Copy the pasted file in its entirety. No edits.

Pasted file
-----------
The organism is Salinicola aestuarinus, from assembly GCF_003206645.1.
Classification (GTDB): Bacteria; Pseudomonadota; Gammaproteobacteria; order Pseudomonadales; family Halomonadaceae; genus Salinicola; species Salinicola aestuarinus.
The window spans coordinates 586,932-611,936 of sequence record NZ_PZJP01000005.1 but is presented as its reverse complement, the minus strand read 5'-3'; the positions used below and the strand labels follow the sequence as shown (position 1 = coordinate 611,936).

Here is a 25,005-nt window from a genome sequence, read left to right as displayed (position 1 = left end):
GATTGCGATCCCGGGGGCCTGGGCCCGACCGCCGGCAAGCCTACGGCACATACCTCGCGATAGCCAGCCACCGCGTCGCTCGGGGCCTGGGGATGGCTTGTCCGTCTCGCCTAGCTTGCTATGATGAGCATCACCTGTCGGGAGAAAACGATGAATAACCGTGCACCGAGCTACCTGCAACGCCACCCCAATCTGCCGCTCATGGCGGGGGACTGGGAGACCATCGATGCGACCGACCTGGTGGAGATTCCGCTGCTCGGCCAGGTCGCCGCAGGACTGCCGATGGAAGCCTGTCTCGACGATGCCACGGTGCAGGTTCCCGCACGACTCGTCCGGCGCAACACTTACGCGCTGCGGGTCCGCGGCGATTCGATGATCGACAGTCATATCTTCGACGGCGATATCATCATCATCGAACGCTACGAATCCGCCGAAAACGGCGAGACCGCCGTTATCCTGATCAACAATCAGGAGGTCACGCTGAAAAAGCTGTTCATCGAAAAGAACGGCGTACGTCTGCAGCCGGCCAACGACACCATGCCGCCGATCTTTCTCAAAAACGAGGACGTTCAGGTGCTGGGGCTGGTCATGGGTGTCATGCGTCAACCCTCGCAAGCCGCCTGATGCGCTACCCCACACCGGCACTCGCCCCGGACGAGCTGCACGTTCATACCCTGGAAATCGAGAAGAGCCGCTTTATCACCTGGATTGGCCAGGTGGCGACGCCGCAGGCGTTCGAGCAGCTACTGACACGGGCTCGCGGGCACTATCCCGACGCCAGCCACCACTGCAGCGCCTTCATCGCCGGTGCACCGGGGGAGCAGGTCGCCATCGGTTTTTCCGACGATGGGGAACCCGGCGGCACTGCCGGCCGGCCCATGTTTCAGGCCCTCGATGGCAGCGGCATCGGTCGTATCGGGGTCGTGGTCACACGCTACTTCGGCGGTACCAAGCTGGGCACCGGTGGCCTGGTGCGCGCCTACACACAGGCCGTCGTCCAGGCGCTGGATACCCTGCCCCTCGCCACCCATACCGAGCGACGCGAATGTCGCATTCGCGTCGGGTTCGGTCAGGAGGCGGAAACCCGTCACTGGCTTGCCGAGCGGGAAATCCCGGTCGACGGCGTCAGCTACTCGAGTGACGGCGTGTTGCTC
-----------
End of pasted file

The organism is Salinicola aestuarinus, from assembly GCF_003206645.1.
Classification (GTDB): Bacteria; Pseudomonadota; Gammaproteobacteria; order Pseudomonadales; family Halomonadaceae; genus Salinicola; species Salinicola aestuarinus.
The window spans coordinates 586,932-611,936 of sequence record NZ_PZJP01000005.1 but is presented as its reverse complement, the minus strand read 5'-3'; the positions used below and the strand labels follow the sequence as shown (position 1 = coordinate 611,936).

Here is a 25,005-nt window from a genome sequence, read left to right as displayed (position 1 = left end):
GATTGCGATCCCGGGGGCCTGGGCCCGACCGCCGGCAAGCCTACGGCACATACCTCGCGATAGCCAGCCACCGCGTCGCTCGGGGCCTGGGGATGGCTTGTCCGTCTCGCCTAGCTTGCTATGATGAGCATCACCTGTCGGGAGAAAACGATGAATAACCGTGCACCGAGCTACCTGCAACGCCACCCCAATCTGCCGCTCATGGCGGGGGACTGGGAGACCATCGATGCGACCGACCTGGTGGAGATTCCGCTGCTCGGCCAGGTCGCCGCAGGACTGCCGATGGAAGCCTGTCTCGACGATGCCACGGTGCAGGTTCCCGCACGACTCGTCCGGCGCAACACTTACGCGCTGCGGGTCCGCGGCGATTCGATGATCGACAGTCATATCTTCGACGGCGATATCATCATCATCGAACGCTACGAATCCGCCGAAAACGGCGAGACCGCCGTTATCCTGATCAACAATCAGGAGGTCACGCTGAAAAAGCTGTTCATCGAAAAGAACGGCGTACGTCTGCAGCCGGCCAACGACACCATGCCGCCGATCTTTCTCAAAAACGAGGACGTTCAGGTGCTGGGGCTGGTCATGGGTGTCATGCGTCAACCCTCGCAAGCCGCCTGATGCGCTACCCCACACCGGCACTCGCCCCGGACGAGCTGCACGTTCATACCCTGGAAATCGAGAAGAGCCGCTTTATCACCTGGATTGGCCAGGTGGCGACGCCGCAGGCGTTCGAGCAGCTACTGACACGGGCTCGCGGGCACTATCCCGACGCCAGCCACCACTGCAGCGCCTTCATCGCCGGTGCACCGGGGGAGCAGGTCGCCATCGGTTTTTCCGACGATGGGGAACCCGGCGGCACTGCCGGCCGGCCCATGTTTCAGGCCCTCGATGGCAGCGGCATCGGTCGTATCGGGGTCGTGGTCACACGCTACTTCGGCGGTACCAAGCTGGGCACCGGTGGCCTGGTGCGCGCCTACACACAGGCCGTCGTCCAGGCGCTGGATACCCTGCCCCTCGCCACCCATACCGAGCGACGCGAATGTCGCATTCGCGTCGGGTTCGGTCAGGAGGCGGAAACCCGTCACTGGCTTGCCGAGCGGGAAATCCCGGTCGACGGCGTCAGCTACTCGAGTGACGGCGTGTTGCTC